Tribulus terrestris

Also known as Puncture Vine, Devil’s Thorn and other unflattering names. Likely, you know the plant as Goatsheads, since it’s thorns, or nutlets, resemble a goat’s head. Native to the Mediterranean, but now naturalized to many countries around the world, like numerous other noxious exotics (example: Yellow Star Thistle), it was introduced here in North America (thanks a lot whoever you were!). Goatsheads are the very bane of mountain bikers, as a quick search on the net shows. The spikes on the thorns are diabolically sharp, and so are also quite painful for bare feet.

Another name for Tribulus terrestris is Caltrops because of its similarity to the war weapon of the same name, a spiked metal thing meant to impede vehicles.

Here’s a typical plant:

courtesy keenancahills

courtesy keenancahills

Star shaped clusters break into five nutlets:

Goatsheads are tough, prolific and seem to prefer dirt areas of high traffic like driveways, the sides of roads, litter filled lots and mountain bike trails (evidently). Still, in all my hikes, as far as I remember at least, I’ve only seen them on a hiking trail once.

I’ve got a collection from other areas though:

Front view

Front view

View from above

View from above

I figure there’s at least 10,000 there! A half pound of pain.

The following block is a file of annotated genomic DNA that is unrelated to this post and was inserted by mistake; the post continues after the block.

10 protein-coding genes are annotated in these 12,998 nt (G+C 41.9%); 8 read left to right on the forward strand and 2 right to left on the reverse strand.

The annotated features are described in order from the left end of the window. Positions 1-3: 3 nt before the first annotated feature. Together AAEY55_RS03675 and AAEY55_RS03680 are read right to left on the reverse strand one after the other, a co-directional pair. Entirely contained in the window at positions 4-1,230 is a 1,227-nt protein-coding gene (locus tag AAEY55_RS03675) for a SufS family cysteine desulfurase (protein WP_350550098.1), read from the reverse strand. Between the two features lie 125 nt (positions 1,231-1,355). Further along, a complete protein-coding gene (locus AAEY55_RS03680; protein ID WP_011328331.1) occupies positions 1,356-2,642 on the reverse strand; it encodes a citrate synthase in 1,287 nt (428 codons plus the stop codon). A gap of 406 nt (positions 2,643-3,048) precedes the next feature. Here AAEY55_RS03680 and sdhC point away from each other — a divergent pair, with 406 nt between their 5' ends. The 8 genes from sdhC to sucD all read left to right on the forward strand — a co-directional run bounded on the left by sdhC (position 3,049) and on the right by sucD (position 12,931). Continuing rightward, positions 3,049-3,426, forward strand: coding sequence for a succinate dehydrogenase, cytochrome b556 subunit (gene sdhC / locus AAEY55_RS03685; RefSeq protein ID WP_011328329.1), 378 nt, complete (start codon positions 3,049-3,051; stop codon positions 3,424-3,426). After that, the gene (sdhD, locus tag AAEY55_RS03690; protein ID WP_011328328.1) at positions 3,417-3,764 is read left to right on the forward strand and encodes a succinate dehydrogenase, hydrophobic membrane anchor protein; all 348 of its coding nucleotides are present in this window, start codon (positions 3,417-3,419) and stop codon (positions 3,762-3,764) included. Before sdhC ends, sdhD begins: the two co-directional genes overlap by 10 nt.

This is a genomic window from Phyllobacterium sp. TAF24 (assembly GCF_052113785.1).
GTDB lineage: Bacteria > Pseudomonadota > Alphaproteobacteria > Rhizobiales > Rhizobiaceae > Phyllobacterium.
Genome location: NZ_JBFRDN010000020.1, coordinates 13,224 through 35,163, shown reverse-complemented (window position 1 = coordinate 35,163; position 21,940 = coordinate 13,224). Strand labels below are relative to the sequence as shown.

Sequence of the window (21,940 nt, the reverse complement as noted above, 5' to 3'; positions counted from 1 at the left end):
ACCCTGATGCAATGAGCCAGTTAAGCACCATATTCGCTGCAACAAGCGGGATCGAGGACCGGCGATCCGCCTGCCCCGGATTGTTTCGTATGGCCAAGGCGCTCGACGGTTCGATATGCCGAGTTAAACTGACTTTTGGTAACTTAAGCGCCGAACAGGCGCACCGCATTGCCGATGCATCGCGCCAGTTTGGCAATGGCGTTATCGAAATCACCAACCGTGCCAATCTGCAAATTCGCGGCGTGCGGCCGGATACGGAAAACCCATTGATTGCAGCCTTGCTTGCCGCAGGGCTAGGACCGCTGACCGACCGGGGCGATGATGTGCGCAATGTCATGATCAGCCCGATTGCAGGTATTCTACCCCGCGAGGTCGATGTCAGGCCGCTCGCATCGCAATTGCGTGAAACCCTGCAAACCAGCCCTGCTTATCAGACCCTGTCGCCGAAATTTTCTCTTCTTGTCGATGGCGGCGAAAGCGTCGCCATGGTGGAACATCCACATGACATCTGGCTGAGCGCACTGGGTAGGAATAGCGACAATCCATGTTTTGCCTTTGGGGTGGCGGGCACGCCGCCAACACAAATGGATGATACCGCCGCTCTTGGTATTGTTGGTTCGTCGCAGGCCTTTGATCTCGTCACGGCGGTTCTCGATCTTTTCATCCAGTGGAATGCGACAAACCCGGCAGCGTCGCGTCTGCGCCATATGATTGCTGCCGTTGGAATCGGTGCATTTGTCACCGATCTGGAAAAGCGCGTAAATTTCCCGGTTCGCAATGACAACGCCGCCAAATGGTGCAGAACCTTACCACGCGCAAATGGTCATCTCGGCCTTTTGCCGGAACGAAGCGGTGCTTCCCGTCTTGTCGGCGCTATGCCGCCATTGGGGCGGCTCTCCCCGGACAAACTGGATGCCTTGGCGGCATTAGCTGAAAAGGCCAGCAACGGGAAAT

One of my flip-flops:

Interestingly, there is anecdotal evidence of medicinal benefits from the plant. However warnings also exist for it’s use.

The thorns probably serve two purposes, 1), as protection against predation, and 2), as a means of transport to new locales (via the bottoms of unwilling feet, or buried in scruffy fur). How to get rid of Goatheads? I don’t like poisoning the ground, so I rely on manual removal, which is actually quite effective if done thoroughly: whenever I see it, I take a hoe to it – before it can put out it’s thorns. Depending on the area, that can begin as early as winter and continue until fall. Using boiling water is reputed to work well too.

This is a planet of great variety and means of survival that’s not always pleasant to us, but all part of the big evolutionary picture. In frustrating cases like this, perhaps it’s best to take some of it with a bit of humor. 😉


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